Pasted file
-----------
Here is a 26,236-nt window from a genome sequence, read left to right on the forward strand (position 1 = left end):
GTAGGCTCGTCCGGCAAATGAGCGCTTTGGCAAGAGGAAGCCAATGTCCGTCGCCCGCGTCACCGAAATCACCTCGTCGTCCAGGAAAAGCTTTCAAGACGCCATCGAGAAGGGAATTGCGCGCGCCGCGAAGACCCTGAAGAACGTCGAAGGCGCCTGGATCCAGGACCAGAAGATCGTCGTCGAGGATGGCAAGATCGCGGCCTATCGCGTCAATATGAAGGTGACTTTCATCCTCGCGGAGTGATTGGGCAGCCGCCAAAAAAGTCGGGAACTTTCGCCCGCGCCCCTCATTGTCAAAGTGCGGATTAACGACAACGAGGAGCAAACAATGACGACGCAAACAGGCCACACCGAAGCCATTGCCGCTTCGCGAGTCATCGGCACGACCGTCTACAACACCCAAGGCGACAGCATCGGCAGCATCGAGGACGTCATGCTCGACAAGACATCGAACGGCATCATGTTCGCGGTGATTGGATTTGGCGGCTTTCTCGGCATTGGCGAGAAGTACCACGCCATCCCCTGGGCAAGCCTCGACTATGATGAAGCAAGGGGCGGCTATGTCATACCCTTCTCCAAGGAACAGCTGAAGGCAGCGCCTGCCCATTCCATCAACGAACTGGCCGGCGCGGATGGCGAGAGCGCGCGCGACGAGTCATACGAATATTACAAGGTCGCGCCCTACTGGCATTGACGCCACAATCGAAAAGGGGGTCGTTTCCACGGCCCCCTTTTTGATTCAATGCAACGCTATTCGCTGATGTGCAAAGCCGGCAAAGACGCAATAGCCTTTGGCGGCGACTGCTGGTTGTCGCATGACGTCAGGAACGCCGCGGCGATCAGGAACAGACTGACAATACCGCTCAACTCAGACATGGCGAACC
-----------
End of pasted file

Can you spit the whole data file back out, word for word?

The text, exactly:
Here is a 26,236-nt window from a genome sequence, read left to right on the forward strand (position 1 = left end):
GTAGGCTCGTCCGGCAAATGAGCGCTTTGGCAAGAGGAAGCCAATGTCCGTCGCCCGCGTCACCGAAATCACCTCGTCGTCCAGGAAAAGCTTTCAAGACGCCATCGAGAAGGGAATTGCGCGCGCCGCGAAGACCCTGAAGAACGTCGAAGGCGCCTGGATCCAGGACCAGAAGATCGTCGTCGAGGATGGCAAGATCGCGGCCTATCGCGTCAATATGAAGGTGACTTTCATCCTCGCGGAGTGATTGGGCAGCCGCCAAAAAAGTCGGGAACTTTCGCCCGCGCCCCTCATTGTCAAAGTGCGGATTAACGACAACGAGGAGCAAACAATGACGACGCAAACAGGCCACACCGAAGCCATTGCCGCTTCGCGAGTCATCGGCACGACCGTCTACAACACCCAAGGCGACAGCATCGGCAGCATCGAGGACGTCATGCTCGACAAGACATCGAACGGCATCATGTTCGCGGTGATTGGATTTGGCGGCTTTCTCGGCATTGGCGAGAAGTACCACGCCATCCCCTGGGCAAGCCTCGACTATGATGAAGCAAGGGGCGGCTATGTCATACCCTTCTCCAAGGAACAGCTGAAGGCAGCGCCTGCCCATTCCATCAACGAACTGGCCGGCGCGGATGGCGAGAGCGCGCGCGACGAGTCATACGAATATTACAAGGTCGCGCCCTACTGGCATTGACGCCACAATCGAAAAGGGGGTCGTTTCCACGGCCCCCTTTTTGATTCAATGCAACGCTATTCGCTGATGTGCAAAGCCGGCAAAGACGCAATAGCCTTTGGCGGCGACTGCTGGTTGTCGCATGACGTCAGGAACGCCGCGGCGATCAGGAACAGACTGACAATACCGCTCAACTCAGACATGGCGAACC